They say that “numbers don’t lie, people do.” Be careful when you meet a number and be sure how it is being used and who is using it
January 23, 2015
Sometimes supposed experts gain credibility by spouting numbers, facts and figures. I’m just back from a seminar where the ‘so-called’ expert claimed to close “98% of the deals she writes.” She was a business broker and upon questioning from the audience couldn’t quite substantiate nor explain her statistics.
Among my e-mails was a Newsletter from Chief Executive Boards International (http://www.chiefexecutiveboards.com/) which shared some statistically based predictions by experts from last year that just didn’t quite pan out:
1. FROM A YEAR AGO - 57% of individual stock investors were either “neutral” or “bearish” on the US stock market on 1/01/14 after the S&P 500 had just produced a +32.4% gain (total return) for 2013. The S&P 500 then gained +13.7% during calendar year 2014 (source: American Assoc. of Individual Investors).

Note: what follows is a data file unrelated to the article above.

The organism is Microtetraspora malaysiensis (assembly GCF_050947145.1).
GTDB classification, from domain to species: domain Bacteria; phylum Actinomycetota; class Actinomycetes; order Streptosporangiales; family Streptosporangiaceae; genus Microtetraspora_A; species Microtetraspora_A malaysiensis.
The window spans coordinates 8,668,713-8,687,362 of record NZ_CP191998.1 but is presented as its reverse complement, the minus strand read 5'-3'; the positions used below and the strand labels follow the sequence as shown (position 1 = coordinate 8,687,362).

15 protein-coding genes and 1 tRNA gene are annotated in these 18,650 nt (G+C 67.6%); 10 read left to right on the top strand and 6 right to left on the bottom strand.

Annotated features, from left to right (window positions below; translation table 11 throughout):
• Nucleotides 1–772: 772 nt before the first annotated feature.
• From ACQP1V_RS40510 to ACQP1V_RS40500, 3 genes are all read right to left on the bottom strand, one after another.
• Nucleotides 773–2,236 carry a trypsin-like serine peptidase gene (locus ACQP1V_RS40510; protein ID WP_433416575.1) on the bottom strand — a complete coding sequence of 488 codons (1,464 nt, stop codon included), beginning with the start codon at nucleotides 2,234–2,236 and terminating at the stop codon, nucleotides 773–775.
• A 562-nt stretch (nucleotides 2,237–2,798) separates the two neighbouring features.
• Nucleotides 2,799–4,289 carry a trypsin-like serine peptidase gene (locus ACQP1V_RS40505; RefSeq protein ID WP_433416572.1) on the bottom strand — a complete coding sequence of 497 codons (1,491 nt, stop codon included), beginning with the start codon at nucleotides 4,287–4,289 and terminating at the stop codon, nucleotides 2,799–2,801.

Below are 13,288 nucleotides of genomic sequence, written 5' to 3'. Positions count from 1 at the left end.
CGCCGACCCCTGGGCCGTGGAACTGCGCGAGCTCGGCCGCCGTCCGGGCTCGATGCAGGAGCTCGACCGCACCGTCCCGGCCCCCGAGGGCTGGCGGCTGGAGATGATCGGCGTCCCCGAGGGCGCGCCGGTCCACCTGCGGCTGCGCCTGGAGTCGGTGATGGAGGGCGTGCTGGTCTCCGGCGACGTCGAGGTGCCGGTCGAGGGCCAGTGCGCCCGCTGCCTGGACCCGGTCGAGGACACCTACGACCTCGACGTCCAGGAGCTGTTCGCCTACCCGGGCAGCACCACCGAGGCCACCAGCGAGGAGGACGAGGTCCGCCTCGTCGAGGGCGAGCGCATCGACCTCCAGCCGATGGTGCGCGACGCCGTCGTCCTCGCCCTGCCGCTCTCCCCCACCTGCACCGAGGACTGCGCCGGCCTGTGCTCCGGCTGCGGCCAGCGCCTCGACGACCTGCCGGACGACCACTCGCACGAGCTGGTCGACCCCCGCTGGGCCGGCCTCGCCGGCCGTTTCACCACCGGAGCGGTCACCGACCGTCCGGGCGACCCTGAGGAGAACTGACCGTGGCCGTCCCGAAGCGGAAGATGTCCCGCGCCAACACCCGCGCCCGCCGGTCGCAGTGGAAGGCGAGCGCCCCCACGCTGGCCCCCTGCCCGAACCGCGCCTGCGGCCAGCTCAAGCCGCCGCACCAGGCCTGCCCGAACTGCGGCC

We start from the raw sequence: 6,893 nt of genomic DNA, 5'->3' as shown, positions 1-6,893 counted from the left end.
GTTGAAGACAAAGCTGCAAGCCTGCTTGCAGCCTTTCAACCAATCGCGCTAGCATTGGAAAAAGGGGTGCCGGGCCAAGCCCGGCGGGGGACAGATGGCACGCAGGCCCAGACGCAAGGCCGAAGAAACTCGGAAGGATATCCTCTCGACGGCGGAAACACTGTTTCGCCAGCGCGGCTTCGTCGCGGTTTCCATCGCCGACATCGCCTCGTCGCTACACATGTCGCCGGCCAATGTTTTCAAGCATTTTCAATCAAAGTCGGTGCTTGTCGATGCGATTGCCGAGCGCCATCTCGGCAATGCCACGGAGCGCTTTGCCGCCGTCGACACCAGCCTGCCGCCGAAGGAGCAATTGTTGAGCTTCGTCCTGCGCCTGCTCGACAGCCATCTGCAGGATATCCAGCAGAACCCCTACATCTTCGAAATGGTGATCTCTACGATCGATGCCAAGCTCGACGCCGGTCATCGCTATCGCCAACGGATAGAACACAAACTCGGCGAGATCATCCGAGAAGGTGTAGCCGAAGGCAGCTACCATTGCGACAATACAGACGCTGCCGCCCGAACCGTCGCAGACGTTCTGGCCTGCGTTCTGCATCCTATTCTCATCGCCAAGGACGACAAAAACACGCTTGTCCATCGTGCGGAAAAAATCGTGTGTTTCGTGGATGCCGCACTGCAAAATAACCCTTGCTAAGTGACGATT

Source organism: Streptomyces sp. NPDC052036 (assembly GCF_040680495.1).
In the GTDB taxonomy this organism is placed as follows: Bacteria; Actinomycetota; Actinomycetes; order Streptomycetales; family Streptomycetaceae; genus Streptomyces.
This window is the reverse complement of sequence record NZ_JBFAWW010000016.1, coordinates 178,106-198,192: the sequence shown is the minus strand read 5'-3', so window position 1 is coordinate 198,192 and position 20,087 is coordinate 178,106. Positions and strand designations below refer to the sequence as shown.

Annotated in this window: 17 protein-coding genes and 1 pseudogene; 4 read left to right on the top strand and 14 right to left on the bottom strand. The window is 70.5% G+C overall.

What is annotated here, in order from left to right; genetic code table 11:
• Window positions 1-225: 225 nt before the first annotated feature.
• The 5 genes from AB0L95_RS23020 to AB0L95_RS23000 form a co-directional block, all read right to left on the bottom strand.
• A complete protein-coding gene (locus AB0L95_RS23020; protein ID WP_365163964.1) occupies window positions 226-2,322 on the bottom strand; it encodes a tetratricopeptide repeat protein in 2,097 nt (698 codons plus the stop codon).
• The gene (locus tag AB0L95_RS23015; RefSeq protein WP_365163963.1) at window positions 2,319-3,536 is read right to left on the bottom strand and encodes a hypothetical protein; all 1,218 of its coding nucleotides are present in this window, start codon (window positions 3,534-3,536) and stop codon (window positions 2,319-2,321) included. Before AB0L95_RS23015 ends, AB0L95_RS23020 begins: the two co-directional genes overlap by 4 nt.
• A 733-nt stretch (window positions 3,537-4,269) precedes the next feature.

2. BORROWING - The April 2014 issue of Kiplinger’s predicted that the average 30-year fixed-rate mortgage (4.29% as of 4/30/14), would rise to “5% or 5.5%” by year-end. The actual year-end rate was 3.87% (source: Kiplinger’s Personal Finance).
3. NO COST - In March 2009, the Congressional Budget Office projected that the taxpayer cost of the August 2008 TARP bailout would be $356 billion. On 12/20/14 the Treasury department announced an overall $15 billion TARP profit (source: TARP).
4. TOO HIGH - The Department of Energy forecasted on 6/10/14 that the price of gasoline would average $3.48 a gallon in the 2nd half of 2014. Gas prices actually moved from $3.67 to $2.26 a gallon over the 6 months, averaging $3.17 a gallon (source: Department of Energy).
They say that “numbers don’t lie, people do.” Be careful when you meet a number and be sure how it is being used and who is using it.